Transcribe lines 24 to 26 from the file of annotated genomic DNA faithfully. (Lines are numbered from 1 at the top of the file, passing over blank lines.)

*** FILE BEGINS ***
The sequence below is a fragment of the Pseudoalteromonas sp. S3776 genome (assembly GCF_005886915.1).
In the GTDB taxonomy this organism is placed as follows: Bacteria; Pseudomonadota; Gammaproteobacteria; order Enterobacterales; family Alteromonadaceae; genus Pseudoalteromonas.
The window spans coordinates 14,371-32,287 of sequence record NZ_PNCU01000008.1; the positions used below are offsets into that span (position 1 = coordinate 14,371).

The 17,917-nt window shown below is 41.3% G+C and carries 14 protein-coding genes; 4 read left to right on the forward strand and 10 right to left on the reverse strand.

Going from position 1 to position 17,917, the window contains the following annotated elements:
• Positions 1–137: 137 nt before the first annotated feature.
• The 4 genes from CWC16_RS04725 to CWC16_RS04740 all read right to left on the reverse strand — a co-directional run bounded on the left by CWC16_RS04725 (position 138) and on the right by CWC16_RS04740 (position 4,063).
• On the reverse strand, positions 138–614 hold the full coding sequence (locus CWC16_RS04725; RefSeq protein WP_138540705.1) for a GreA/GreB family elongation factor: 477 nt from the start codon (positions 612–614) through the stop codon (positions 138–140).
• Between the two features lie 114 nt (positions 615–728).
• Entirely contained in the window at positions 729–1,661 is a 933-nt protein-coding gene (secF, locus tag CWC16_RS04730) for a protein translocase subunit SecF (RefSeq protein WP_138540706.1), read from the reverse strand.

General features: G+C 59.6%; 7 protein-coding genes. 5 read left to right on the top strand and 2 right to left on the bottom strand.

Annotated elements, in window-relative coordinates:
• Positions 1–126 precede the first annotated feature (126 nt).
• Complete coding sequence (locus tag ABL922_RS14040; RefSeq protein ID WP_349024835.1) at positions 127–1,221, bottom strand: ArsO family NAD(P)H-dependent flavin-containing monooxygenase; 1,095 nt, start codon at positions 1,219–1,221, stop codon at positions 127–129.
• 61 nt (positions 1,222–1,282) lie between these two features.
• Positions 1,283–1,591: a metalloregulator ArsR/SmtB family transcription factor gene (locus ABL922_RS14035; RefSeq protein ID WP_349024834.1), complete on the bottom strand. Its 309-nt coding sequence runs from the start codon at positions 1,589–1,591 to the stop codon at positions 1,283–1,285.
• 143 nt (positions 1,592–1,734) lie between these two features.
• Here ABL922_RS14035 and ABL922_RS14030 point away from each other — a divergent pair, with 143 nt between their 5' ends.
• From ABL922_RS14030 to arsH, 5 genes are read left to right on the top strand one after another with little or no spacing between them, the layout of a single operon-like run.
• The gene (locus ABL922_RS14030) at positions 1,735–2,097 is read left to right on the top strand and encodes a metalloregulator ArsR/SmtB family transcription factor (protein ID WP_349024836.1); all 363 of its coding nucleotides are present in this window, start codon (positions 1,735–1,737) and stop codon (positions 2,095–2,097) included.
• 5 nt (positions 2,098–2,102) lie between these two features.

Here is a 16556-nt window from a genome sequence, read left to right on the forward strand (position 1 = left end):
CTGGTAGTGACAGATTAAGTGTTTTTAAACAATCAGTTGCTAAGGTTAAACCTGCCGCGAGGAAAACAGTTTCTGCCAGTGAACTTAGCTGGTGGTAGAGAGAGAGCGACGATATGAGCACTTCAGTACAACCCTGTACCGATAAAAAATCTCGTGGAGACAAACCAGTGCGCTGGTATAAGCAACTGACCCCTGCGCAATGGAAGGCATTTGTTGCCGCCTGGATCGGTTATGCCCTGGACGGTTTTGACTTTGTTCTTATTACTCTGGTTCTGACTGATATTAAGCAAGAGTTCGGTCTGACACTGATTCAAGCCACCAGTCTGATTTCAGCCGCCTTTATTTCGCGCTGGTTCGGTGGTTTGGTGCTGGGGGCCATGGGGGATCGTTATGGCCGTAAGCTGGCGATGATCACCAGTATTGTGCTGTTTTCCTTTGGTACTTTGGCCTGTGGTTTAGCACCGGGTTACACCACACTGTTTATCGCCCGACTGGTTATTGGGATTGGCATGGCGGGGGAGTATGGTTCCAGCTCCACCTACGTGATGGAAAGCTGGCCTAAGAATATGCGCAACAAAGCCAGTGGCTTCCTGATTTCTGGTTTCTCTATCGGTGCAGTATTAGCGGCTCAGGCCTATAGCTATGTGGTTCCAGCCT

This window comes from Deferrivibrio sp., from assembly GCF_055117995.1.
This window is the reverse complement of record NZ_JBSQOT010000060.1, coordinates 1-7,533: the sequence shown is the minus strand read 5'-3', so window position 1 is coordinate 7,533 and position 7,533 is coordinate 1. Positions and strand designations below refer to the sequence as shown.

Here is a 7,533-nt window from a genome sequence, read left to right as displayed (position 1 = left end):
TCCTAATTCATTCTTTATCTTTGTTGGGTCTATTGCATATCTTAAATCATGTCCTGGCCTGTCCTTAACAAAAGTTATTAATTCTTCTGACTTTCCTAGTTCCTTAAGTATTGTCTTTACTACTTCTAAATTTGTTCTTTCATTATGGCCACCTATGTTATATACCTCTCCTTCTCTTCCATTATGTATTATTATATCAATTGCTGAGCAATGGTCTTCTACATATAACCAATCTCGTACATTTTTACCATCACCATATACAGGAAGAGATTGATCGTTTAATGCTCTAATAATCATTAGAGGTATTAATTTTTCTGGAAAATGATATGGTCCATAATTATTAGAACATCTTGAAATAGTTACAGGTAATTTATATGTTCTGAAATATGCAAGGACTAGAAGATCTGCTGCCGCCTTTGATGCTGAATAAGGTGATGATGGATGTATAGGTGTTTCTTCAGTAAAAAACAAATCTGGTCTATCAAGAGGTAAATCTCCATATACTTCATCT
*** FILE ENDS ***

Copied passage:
This window comes from Deferrivibrio sp., from assembly GCF_055117995.1.
This window is the reverse complement of record NZ_JBSQOT010000060.1, coordinates 1-7,533: the sequence shown is the minus strand read 5'-3', so window position 1 is coordinate 7,533 and position 7,533 is coordinate 1. Positions and strand designations below refer to the sequence as shown.

Here is a 7,533-nt window from a genome sequence, read left to right as displayed (position 1 = left end):